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Trentin wins European road race after Sagan abandons

Italian Matteo Trentin sprinted to victory in the European Championships road race on Sunday after world champion and favourite Peter Sagan pulled out on a difficult afternoon around the rain-soaked streets of Glasgow city centre.


Reuters 12 Aug 2018, 05:52 PM United Kingdom

Italian Matteo Trentin sprinted to victory in the European Championships road race on Sunday after world champion and favourite Peter Sagan pulled out on a difficult afternoon around the rain-soaked streets of Glasgow city centre.

Trentin took gold in a four-man dash for the line, outpacing Dutch rider Mathieu van der Poel, who took silver, and Belgian bronze medal winner Wout van Aert after five hours 50 minutes of a slog in the rain over 230.4km in the trying conditions.

The victory sealed a wonderful comeback for the 29-year-old Trenton, a seven-time Grand Tour stage winner, who suffered a fractured thoracic spine when crashing on the cobbles of Paris-Roubaix in April and had to spend six weeks off his bike.

"It's unbelievable. After everything I went through during the first half of the season, really amazing," said Trentin.

"I broke a vertebra four months ago and a rib six months ago so this is a really good comeback after all the bad luck I had," he added, after beating the two cyclo-cross specialists Van der Poel and Van Aert, who thrived in the driving rain.

"I had a chat with Van der Poel at the beginning of the race and he said, 'it looks like cyclo-cross'," said Trentin. "That's true. It was like one million corners, wet, up and down all day. They were the two to watch for the race today and I beat them."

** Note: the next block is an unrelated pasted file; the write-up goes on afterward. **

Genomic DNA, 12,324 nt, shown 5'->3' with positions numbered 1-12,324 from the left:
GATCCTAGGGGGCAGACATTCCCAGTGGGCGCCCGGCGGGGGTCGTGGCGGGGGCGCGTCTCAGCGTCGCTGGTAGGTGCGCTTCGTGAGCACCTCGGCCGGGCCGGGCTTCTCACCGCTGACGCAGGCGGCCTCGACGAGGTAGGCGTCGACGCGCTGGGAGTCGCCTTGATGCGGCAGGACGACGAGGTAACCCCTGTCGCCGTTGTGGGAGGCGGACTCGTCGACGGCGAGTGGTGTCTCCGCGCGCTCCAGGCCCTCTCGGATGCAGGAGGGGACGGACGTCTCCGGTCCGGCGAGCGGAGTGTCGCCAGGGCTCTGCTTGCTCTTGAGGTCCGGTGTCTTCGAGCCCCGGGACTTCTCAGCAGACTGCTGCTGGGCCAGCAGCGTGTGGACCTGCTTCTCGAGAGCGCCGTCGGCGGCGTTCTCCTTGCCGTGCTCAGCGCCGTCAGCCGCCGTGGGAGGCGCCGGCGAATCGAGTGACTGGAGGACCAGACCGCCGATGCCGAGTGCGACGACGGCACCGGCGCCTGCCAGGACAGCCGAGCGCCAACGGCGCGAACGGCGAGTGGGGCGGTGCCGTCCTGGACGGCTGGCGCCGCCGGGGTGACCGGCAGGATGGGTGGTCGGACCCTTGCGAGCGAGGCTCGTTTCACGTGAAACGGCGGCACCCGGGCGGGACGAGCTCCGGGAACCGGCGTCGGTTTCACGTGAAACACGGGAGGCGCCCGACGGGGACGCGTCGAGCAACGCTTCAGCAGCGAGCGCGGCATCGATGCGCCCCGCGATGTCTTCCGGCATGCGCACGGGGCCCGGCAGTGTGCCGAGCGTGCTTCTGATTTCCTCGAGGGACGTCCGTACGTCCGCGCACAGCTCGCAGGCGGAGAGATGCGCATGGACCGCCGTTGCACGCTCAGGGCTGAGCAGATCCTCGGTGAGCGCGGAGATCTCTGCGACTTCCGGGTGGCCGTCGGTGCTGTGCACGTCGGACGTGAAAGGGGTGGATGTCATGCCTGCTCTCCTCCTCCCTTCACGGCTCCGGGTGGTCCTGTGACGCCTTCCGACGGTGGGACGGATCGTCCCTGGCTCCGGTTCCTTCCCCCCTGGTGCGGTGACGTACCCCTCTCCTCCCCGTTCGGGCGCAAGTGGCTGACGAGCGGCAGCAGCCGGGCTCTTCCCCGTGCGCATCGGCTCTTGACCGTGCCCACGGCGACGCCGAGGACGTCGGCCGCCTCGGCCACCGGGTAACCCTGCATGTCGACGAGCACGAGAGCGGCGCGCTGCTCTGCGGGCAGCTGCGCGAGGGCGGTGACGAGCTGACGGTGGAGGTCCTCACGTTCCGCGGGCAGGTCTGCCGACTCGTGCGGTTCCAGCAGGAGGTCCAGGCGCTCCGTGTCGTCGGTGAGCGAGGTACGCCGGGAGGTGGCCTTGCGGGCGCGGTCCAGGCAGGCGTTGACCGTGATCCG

A crash among a 10-man breakaway on the wet roads with less than 10km left meant it soon came down to a group of five leaders, with Italian Davide Cimolai helping set up his teammate while not contesting the final sprint himself.

Spain's Jesus Herrada Lopez was the one to just miss out on the bronze in the final sprint.

"The crash simplified things," said Trentin. "Then in the sprint, I asked Cimolai to lead me out and he did a spectacular job, as did all the Italian team."

Slovakia's Sagan, who suffered from injury last month en route to winning a sixth points classification title at the Tour de France, was two minutes 45 seconds down on the leaders when he abandoned the race on the 11th of 16 laps of the looped course.

He had also already been forced to chase back earlier after being held up by a lengthy wheel-change.

"I was not in good shape and I still have a lot of pain from my crash at the Tour De France a few weeks ago," he said.

"It was a very technical course and it was really hard. In the end, I still felt a lot of pain in my back and in my hip. I think I really needed more time to recover from this race." 

(This story has not been edited by Devdiscourse staff and is auto-generated from a syndicated feed.)


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